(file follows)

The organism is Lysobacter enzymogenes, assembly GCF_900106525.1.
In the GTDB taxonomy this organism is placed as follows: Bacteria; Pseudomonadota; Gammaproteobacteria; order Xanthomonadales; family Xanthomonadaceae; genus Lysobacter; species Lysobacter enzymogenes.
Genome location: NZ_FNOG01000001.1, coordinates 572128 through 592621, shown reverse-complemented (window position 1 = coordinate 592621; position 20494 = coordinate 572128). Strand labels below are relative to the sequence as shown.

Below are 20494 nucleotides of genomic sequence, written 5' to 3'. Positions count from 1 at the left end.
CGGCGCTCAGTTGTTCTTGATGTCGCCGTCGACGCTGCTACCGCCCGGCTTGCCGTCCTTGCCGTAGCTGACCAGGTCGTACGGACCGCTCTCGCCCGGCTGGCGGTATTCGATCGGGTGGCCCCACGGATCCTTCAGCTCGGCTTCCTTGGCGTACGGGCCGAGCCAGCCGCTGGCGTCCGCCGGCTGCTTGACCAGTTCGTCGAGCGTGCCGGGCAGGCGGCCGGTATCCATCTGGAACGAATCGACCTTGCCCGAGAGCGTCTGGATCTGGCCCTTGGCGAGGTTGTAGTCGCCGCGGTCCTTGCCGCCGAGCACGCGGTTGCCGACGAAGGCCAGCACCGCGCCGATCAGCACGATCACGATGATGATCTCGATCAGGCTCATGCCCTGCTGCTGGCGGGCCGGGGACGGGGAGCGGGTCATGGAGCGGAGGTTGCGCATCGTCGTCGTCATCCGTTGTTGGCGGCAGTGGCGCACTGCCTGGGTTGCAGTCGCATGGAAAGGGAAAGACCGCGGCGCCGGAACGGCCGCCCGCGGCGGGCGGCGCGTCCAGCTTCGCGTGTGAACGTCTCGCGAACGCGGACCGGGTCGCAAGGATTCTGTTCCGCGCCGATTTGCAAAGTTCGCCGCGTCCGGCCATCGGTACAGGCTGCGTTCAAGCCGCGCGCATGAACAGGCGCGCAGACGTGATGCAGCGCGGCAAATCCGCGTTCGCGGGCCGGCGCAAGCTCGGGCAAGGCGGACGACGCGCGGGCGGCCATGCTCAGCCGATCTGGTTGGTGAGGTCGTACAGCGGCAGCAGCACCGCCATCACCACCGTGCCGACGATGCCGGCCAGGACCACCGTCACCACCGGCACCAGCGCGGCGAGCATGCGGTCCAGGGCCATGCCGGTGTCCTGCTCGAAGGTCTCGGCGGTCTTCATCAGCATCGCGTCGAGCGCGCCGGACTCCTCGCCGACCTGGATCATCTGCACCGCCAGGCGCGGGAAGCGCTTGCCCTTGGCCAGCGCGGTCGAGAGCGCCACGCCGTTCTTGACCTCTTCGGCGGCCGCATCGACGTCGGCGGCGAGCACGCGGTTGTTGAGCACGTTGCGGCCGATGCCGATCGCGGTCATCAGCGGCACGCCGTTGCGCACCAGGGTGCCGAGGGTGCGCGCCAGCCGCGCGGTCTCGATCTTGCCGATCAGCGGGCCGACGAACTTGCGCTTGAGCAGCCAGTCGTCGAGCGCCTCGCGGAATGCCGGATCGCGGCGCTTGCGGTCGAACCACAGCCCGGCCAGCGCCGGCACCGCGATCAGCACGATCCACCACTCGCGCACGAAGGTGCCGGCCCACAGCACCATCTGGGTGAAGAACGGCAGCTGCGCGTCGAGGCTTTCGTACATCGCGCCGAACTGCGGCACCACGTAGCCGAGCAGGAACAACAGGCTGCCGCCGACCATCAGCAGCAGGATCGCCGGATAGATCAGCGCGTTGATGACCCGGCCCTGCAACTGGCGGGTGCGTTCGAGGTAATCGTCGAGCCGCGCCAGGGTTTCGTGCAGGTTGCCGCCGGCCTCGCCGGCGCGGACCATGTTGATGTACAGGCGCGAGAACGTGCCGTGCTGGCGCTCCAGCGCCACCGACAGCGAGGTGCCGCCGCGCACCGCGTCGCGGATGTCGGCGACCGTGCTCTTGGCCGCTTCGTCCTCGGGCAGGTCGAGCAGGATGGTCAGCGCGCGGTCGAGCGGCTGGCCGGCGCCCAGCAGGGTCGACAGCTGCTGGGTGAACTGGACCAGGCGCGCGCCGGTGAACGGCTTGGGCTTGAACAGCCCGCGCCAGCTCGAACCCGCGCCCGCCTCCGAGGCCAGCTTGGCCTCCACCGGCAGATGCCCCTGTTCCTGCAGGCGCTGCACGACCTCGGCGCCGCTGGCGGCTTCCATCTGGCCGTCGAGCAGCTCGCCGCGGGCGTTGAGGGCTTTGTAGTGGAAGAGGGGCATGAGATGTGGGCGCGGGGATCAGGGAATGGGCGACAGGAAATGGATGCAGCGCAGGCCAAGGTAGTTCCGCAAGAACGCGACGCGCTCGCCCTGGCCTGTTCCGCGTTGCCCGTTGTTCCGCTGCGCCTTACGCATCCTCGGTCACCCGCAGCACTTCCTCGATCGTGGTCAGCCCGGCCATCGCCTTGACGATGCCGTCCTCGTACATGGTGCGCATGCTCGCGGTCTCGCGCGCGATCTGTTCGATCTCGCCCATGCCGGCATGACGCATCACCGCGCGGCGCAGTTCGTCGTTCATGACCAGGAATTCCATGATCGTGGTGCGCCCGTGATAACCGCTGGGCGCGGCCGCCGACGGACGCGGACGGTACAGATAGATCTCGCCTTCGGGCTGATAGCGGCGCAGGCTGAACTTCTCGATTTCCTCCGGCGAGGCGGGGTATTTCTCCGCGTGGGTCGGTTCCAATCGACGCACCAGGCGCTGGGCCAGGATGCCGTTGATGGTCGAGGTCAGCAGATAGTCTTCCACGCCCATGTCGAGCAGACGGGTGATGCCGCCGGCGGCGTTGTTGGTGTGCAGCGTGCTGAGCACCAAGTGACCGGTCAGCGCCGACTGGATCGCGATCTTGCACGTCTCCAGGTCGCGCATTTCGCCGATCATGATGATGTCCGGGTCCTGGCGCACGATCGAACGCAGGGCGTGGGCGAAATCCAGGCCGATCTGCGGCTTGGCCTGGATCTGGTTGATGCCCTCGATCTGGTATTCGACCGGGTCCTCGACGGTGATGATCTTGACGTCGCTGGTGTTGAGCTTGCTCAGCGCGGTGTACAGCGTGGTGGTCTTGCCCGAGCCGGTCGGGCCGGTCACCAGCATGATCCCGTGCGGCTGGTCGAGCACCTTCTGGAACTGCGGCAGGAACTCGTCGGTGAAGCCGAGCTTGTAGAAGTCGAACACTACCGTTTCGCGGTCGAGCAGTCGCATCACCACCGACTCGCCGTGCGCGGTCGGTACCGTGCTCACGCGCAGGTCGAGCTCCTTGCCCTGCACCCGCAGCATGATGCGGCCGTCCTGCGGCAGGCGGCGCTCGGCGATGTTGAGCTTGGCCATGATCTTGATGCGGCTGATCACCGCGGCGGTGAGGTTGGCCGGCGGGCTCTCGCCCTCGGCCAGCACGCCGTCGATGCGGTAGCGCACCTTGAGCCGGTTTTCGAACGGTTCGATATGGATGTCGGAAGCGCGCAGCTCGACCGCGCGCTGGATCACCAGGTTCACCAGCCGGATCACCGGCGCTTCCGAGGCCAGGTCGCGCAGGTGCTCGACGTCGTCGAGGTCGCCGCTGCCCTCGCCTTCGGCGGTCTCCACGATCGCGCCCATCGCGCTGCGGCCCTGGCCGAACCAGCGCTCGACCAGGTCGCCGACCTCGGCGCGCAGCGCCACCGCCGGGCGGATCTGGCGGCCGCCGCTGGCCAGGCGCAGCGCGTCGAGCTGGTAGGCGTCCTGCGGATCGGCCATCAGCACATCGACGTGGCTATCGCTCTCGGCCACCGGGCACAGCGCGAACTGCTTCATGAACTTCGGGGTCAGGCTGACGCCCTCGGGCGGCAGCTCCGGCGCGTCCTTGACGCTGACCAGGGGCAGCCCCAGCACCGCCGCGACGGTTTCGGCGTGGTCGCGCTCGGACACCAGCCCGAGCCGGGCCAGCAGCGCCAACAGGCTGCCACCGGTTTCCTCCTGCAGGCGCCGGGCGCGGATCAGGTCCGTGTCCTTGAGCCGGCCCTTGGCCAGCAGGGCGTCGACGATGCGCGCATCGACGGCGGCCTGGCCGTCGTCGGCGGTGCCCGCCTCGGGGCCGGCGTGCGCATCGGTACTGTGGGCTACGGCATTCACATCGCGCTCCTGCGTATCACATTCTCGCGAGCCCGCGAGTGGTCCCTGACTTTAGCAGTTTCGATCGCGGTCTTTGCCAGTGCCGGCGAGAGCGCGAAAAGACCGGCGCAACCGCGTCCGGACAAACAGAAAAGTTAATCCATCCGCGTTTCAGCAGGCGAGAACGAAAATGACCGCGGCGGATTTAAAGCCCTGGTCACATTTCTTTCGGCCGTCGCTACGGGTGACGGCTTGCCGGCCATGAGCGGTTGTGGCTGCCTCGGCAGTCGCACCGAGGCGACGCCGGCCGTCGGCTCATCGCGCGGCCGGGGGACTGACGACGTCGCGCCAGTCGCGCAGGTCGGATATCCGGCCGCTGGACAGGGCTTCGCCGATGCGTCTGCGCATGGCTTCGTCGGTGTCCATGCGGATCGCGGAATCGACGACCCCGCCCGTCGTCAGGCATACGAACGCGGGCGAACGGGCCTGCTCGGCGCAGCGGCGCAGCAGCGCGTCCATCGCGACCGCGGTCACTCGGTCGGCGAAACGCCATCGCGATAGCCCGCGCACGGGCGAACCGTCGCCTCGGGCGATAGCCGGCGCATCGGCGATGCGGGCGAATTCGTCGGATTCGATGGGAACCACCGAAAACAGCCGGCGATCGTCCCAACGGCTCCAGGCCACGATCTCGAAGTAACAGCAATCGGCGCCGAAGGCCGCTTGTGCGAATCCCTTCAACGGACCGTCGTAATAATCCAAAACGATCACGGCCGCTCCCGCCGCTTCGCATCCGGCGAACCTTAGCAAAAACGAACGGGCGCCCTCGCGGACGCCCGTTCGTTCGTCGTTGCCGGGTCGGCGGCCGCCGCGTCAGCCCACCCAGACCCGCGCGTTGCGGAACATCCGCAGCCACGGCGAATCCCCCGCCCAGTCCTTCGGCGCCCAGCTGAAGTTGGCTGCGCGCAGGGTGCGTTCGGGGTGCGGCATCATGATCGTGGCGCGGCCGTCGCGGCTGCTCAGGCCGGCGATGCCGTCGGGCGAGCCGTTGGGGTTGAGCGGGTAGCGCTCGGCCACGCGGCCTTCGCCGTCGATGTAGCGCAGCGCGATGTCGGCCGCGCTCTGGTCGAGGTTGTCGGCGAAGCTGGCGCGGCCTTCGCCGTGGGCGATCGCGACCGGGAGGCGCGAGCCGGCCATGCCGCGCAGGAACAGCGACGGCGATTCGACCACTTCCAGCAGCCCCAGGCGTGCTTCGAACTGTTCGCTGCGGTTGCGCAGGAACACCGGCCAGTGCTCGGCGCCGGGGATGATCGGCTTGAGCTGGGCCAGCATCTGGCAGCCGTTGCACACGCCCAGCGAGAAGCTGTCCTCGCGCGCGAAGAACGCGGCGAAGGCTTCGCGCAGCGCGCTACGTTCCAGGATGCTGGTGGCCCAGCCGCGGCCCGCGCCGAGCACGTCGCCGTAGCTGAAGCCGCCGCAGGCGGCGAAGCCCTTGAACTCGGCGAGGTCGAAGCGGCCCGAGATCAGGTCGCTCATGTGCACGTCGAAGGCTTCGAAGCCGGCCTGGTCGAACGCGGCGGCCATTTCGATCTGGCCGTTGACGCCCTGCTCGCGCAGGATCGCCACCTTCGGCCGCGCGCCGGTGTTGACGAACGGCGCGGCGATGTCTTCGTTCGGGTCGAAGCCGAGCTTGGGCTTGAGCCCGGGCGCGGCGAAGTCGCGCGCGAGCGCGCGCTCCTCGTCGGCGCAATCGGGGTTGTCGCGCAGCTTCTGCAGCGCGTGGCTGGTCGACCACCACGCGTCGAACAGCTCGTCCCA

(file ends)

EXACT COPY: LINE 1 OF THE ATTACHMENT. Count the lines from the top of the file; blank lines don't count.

The organism is Lysobacter enzymogenes, assembly GCF_900106525.1.